One of the things I hate the most is where somebody will insist their response is the only one possible. Take my complaints about learning how to drive, for example. At the time, I was concerned about getting back and forth from places without having to rely on the Greyhound bus system (my school is in the middle of nowhere–the nearest city is over an hour away and has no cheap and reliable transportation to places outside the city). I was looking forward to a summer spent working full time and taking two time-consuming classes, and I was pretty much having an anxiety attack over the fact that I wouldn’t have any time to learn to drive.
Suitemate’s response? Make time. That’s what she had to do when she learned to drive, after all (she was sixteen).
A reply like this–and there was much arguing around it–is something I found extremely insensitive. Here I was clearly having an anxiety attack, and the only response she insists is appropriate is one that makes it ten times worse. She had no answer as to exactly how I should make time, or what time I had to spend learning how to drive, or how in the world I was actually going to get ahold of a car. Those were all my problems, she decided. The only useful advice she could give was “make time,” which she absolutely insisted was the only possible response. Nothing more was needed.
Regardless of the fact that she only managed to make my anxiety about the issue ten times worse. Regardless of the fact that this and other similar statements contributed greatly to my decision to stop speaking to her about things in my life. She spoke to me some time later about feeling as if she had to walk on eggshells around me. How the hell did she think I felt?
Fast forward to a week or so ago. One of my friends tells me to clean up my college stuff–it’s all in the living room because there is currently no other place to put it. I responded that I was working on it, but that most of it has nowhere to go. Her response: find room. When I continued to tell her that most of this stuff did not actually come from my room and so really doesn’t have anywhere other than a dorm room to be, she responded with “I don’t care. Find room.” She then proceeded to say that she was going to come over one day and we were going to clean it all up. When I told her that it doesn’t work like that for me–I can’t focus on things I’m not interested in and have to do them in five or ten minute intervals with long breaks in between, she responded with “Well, I’ll make you clean.”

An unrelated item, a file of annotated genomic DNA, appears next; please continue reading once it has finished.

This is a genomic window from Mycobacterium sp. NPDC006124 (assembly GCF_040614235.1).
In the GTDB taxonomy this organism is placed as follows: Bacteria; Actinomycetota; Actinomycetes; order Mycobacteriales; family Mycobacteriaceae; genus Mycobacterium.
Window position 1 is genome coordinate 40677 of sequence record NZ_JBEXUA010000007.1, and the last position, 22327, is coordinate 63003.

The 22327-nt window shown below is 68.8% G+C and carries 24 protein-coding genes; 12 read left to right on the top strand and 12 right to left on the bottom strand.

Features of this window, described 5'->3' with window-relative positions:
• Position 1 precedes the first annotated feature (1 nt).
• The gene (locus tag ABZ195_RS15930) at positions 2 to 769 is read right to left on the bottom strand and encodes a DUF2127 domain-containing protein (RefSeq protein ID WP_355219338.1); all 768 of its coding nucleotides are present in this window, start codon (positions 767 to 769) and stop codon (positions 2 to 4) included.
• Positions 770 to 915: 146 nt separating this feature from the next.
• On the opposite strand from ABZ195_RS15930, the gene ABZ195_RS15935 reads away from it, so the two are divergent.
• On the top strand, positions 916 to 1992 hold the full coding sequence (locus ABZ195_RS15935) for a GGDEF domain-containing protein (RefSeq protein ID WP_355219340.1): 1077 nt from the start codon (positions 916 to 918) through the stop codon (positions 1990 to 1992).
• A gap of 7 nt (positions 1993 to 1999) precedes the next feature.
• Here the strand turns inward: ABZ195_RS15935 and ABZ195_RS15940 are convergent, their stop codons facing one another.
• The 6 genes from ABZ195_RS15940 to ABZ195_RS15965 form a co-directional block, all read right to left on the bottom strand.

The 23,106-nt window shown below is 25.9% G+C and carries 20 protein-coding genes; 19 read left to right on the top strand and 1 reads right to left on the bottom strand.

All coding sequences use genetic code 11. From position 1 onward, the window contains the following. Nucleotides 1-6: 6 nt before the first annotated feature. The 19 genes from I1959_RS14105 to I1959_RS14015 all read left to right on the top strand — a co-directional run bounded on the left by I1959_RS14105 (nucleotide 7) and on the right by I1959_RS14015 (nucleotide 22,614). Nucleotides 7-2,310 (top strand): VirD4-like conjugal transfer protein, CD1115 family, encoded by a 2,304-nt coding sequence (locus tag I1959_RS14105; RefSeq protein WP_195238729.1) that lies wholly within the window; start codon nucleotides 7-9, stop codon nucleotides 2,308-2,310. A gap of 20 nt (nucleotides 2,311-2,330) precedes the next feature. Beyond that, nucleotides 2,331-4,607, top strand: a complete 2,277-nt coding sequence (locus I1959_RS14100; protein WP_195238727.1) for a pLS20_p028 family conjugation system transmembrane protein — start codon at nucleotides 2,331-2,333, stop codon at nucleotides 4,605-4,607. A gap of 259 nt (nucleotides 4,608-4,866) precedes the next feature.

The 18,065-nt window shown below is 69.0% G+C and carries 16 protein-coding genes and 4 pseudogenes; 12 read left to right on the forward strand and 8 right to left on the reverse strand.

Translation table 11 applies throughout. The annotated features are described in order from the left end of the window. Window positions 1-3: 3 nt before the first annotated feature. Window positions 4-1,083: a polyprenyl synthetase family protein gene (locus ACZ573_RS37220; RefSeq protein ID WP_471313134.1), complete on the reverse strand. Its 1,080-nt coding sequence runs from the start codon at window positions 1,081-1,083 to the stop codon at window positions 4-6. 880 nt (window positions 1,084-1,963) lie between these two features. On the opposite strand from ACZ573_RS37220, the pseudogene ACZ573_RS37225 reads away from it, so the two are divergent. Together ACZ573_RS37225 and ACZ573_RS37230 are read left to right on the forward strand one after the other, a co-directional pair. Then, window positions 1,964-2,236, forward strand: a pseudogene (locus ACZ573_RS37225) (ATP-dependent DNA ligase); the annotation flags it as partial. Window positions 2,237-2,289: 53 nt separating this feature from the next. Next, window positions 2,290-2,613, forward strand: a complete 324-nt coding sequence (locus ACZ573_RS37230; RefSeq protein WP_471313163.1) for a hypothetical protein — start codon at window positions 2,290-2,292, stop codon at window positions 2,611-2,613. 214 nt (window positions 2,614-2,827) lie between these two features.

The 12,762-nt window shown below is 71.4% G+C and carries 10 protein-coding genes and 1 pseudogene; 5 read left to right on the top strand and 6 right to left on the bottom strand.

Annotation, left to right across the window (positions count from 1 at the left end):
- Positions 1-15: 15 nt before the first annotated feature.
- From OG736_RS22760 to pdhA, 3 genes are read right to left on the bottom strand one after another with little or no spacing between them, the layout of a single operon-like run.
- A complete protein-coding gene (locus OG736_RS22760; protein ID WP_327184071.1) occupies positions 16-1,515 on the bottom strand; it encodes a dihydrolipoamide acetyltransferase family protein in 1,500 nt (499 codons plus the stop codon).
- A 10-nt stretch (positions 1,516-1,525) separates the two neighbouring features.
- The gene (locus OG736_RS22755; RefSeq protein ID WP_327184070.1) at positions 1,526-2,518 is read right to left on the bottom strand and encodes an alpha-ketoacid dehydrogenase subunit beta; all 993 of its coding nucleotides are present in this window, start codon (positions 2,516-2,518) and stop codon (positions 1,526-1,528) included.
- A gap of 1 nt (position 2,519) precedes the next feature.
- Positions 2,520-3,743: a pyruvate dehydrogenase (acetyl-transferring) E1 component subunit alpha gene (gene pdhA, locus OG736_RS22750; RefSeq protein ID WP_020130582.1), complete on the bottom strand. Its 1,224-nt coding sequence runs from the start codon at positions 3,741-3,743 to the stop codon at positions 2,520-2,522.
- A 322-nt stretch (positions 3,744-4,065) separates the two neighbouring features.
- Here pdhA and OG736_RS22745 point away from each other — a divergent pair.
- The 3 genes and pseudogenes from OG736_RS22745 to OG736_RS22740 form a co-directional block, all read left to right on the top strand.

I’m sorry, but something like this is more likely to make me stop what cleaning I’ve already been doing than make me more motivated. There is no way whatsoever that you can FORCE me to clean it all in one go–I will very likely fall asleep and will argue with you when you go to wake me up. Things like this will probably also make me stop talking to you for a long time.
The thing I don’t get is that my friend is huge into making sure people feel comfortable, making sure their needs are heard and met whenever possible. Yet when I try to explain my needs in this particular case, she responds with deeply insensitive remarks. I don’t think I’m being crazy. I legitimately cannot focus on a task I’m not invested in for more then fifteen minutes at a time at the most. I’ve never been able to get interested in cleaning. It makes me insanely tired, and I often do fall asleep. With my depression, I find it even more difficult concentrate on such tasks. For a friend who’s known me very, very well for the past ten years or so, I find it difficult to think she would be so insensitive to the things I go through on a daily basis.